The land, water, soil, and wildlife that make up our ecosystem are all intricately connected. Intentionally planting native plants, trees, and shrubs is crucial for the ecological health of the Midwest. This impact is not just important aesthetically, but also for the creation of habitat to support the diverse beneficial wildlife of our region. Plants that are not native to our area will not have the same ecological value. This is why our Lands in Harmony program has teamed up with Possibility Place, a local native plants nursery, to offer the Native Tree and Plant sale. Together, we are promoting the importance and benefits of native plants to your yard, landscape, and ecosystem at large and empowering you to help make a change. From providing beauty, privacy, and shade to increasing biodiversity and reducing flooding, native trees and shrubs are a great choice for landscaping.
Maximizing benefits from any new plant choices – native or not – will depend on finding the right fit with the soil, space, sun exposure, and surrounding plants. Acquiring plants at a young age is an economical way to incorporate them into your landscape. Make sure to take the plant’s mature size and spacing into account when planting. This blog shares ten native plants that, given the right growing conditions, could make an excellent addition to a yard or landscape looking to become more sustainable and inviting for pollinators and other wildlife.
Oaks are known to be some of the best trees to plant for biodiversity and restoring native ecosystems. The oak savannah was once a common sight in Illinois, but now only exists in small patches. Swamp white oaks, as their name suggests, have the additional benefit of being suitable for wet environments like yards that flood. This plant requires full sun exposure and enough space to reach its mature size of 75 – 100 feet tall. If you want a beautiful tree in a hard to grow clay soil, look no further than the swamp white oak with orange and yellow fall colors and attractive peeling bark.
This tree works well as a privacy screen or a clipped hedge since it’s commonly a low-branched, multi-trucked small tree. This tree has orange to deep red fall color.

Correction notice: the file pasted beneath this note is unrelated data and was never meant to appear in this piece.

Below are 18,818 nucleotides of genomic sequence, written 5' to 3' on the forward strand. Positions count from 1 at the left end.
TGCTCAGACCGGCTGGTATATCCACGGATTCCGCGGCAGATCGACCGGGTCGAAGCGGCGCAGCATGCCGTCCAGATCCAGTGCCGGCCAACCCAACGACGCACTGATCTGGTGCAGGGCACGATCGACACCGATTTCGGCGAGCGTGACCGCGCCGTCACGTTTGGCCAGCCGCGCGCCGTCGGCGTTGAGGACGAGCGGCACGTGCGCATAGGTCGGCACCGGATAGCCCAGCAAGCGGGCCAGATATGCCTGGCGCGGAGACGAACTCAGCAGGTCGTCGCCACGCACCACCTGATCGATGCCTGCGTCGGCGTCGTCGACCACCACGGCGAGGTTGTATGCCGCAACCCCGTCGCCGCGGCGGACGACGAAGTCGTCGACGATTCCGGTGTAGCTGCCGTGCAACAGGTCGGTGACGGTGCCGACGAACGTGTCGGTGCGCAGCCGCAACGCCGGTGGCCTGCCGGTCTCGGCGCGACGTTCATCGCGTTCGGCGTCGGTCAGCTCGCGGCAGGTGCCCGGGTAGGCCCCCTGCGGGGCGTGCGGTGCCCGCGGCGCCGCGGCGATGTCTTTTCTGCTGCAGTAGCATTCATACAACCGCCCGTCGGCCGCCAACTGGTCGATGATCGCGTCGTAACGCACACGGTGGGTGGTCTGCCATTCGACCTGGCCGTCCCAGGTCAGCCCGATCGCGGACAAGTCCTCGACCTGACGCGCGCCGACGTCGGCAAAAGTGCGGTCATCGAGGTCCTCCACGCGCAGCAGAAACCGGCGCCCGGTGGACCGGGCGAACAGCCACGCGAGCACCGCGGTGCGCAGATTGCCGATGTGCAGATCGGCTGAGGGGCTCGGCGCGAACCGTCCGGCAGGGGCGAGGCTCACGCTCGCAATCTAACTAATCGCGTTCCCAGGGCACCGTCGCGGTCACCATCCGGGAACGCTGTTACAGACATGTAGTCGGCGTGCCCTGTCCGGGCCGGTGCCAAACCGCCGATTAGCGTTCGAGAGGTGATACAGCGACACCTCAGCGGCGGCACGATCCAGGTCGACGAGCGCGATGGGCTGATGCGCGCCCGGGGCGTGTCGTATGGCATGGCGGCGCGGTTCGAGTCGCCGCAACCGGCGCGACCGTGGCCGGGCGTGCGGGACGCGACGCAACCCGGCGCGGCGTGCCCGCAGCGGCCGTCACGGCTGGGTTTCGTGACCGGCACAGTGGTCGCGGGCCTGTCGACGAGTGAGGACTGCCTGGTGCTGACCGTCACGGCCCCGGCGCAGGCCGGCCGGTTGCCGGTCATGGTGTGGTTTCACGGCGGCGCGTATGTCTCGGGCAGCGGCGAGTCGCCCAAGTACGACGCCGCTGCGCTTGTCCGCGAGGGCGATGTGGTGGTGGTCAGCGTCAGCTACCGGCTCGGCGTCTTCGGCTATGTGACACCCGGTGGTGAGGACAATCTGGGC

The black chokeberry is a beautiful shrub, growing 6 to 10 feet . Its ecosystem benefits make it attractive to diverse wildlife in any yard or garden. This shrub is also great for yards that flood or with any kind of soil. The black chokeberry has showy flowers that turn to deep blue-black fruits, and fall foliage in vibrant red and orange.
The pagoda dogwood is an attractive small tree with unique horizontal branches that paints a beautiful scene especially in the winter when the branches catch fall snow and in the spring when the tree blooms with white flowers. In autumn, the pagoda dogwood’s dark green leaves will turn maroon-red. These trees are also great pollinator hotspots that will attract different types of wildlife.
The Buttonbush is a shrub that blooms in the summer and would make a great addition to yards that flood. This shrub is named for its round and fragrant flowers that attract more than 24 species of birds and numerous butterflies. While Buttonbush grows well in good garden soil, it can also grow in standing water and would be suitable for rain gardens. You can also use this shrub as a border plant and a privacy screen.
Kalm’s St. John’s wort is a showy, low-growing shrub. Because it reaches a maximum height of 2-3 feet, it can be planted as a low hedge or in masses in front of taller plants to create beautiful depth in the landscape and complement others in the ecosystem. Kalm’s St. John’s work also does very well in heavy clay soil where other plants may be difficult to establish. The flowers of this shrub bloom bright yellow in late June through July.
The smooth hydrangea is one of the most shade-tolerant and water-loving plants you can add to your landscape. Like many other hydrangeas, this is a showy plant with attractive blooms both as fresh flowers and in dried arrangements. The smooth hydrangea blooms from May through July with scattered flowerings through the summer into early fall. A great attraction for birds and pollinators, boosting the biodiversity of your landscape.
As its name implies, this magnificent tree is best known for its shaggy bark which offers interest year-round and especially during the wintertime. The crevices between the bark create unique habitats for wildlife. The shagbark hickory nuts are an added and delicious bonus for people and wildlife. This long-living tree grows between 40 – 75 feet tall and has an average lifespan of around 200 years,with some producing seeds until they are 300.
The bur oak is the iconic “Prairie Oak”. This tree is very tolerant of clay soils and can grow 75 – 100 feet tall, with even wider branching! Due to its massive branches and textured bark, it is also a symbol of strength. Bur oaks’ acorns are very attractive for birds and small mammals.
The American filbert, also called hazelnut, is a favorite shrub that grows between 6 to 8 feet tall and is tolerant of clay soil and shade. The nuts are highly desirable by wildlife and people. Growing three or more of these bushes will increase nut production. Fall colors are vibrant oranges and reds.
Native trees and shrubs play a large role in restoring and preserving our ecosystem and wildlife habitat. Apart from providing valuable ecosystem services, they can be elegant and beautiful additions to your landscape. If you live in Lake County, Illinois, our Lands in Harmony team is here to offer consultations and help you select the right native plants to use in your landscape. Visit our Openlands Native Tree and Plant sale to view the latest stock availability and get these trees and shrubs delivered, hassle-free, to your door.